Sudanese President Omar al-Bashir waves on stage during a ceremony to declare an end to 13 years of conflict in Darfur on September 7, 2016 in the North Darfur state capital El-Fasher.
TSHWANE - The South African government will be withdrawing its Constitutional Court application for leave to appeal the Supreme Court of Appeal’s (SCA) decision which chastised the Pretoria authorities for failure to arrest wanted Sudan’s President Omar Al-Bashir when he visited in June last year.
Minister of Justice and Correctional Services Michael Masutha told reporters at a briefing in Pretoria on Thursday that in essence the Supreme Court of Appeal identified the problem which needed to be addressed.
“The effect of the withdrawal from the Rome Statute as well as the repeal of the Implementation Act thus completes the removal of all legal impediments inhibiting South Africa’s ability to honour its obligations relating to the granting of diplomatic immunity under the international law as provided for under our domestic legislation,” said Masutha.
Masutha said South Africa’s withdrawal from the Rome Statute of the ICC, which he announced on Friday, “therefore removes the necessity at least in so far as this aspect is concerned of continuing with the appeal”.
“An application for leave to appeal the decision of the Supreme Court of Appeal set down for hearing at the Constitutional Court on November 22, 2016 will now be withdrawn,” said Masutha.
#ICC Masutha: Application for appeal of SCA judgment in Constitutional Court will now be withdrawn.— Nickolaus Bauer (@NickolausBauer) October 21, 2016
The ICC has a warrant of arrest for Al-Bashir for allegedly committing genocide, war crimes, and crimes against humanity in Sudan’s rebellious western region of Darfur.
As a member of the ICC, South Africa was obliged to arrest him and hand him over to the ICC when he visited the country.
When Al-Bashir came to Johannesburg to attend the African Union (AU) summit last year, the high court issued an urgent order to the government to detain him in the country until the court had ruled whether or not he should be arrested. But the government allowed him to leave the country.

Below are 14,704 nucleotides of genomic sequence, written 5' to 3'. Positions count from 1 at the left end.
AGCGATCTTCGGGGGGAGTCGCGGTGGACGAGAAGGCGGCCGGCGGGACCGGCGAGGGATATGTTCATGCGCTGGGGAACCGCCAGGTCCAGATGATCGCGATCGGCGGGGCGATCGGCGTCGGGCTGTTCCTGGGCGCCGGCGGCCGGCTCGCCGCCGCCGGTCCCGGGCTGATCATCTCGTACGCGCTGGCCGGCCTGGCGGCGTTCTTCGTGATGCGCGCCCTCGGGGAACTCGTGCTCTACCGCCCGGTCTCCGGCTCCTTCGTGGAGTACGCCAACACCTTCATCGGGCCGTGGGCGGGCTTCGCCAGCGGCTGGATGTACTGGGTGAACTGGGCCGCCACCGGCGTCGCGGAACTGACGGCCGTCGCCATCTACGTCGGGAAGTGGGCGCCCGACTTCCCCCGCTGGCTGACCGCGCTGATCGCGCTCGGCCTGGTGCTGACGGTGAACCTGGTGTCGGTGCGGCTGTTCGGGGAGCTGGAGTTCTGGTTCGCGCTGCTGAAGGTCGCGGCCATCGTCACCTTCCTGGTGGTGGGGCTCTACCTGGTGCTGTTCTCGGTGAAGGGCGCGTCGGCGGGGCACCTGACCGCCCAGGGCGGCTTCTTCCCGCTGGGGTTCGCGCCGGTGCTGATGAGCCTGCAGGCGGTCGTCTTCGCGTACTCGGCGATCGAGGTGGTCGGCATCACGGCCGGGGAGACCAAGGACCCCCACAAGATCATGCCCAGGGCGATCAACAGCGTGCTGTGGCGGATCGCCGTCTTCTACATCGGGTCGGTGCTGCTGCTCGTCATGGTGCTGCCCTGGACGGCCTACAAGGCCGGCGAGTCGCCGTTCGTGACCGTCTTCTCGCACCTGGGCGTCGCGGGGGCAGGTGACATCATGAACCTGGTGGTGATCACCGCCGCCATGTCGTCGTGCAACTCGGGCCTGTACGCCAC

And so on June 24 the high court ruled that the government had broken the law and violated the Constitution by failing to arrest Al-Bashir and disobeying the high court’s order to detain him.
The government had not only violated its obligations to the ICC, it had also broken South African law, the Implementation of the Rome Statute of the International Criminal Court Act, which put the ICC’s Rome Statute into domestic statutes.
In September 2015, the high court denied the government leave to appeal against its June 2015 judgment.
The government argued that it had a higher obligation not to arrest Al-Bashir, which was also domesticated in South African law, the Diplomatic Immunities and Privileges Act, which obliged it to grant immunity against arrest to foreign heads of state and government.
But the high court judges said the ICC implementation act was clearly a higher obligation because it had been enacted after the Immunities Act and had expressly overridden the diplomatic immunity of heads of state and government.
So the government petitioned the SCA directly for leave to appeal against the high court judgment.
The government’s application for leave to appeal is being opposed by the Southern African Litigation Centre, the Johannesburg-based rule of law NGO which originally asked the high court to order the detention and arrest of Al-Bashir.
In March, SCA dismissed the state’s appeal against the earlier decision by the North Gauteng High Court that its failure to arrest Sudanese president Omar al-Bashir had been unconstitutional.
The appeal court found that by passing the Implementation of the Roman Statute Act in 2002, South Africa had effectively annulled all forms of immunity, including head of state immunity, and that it was bound by its obligations under the Roman Statute and therefore had to arrest Bashir.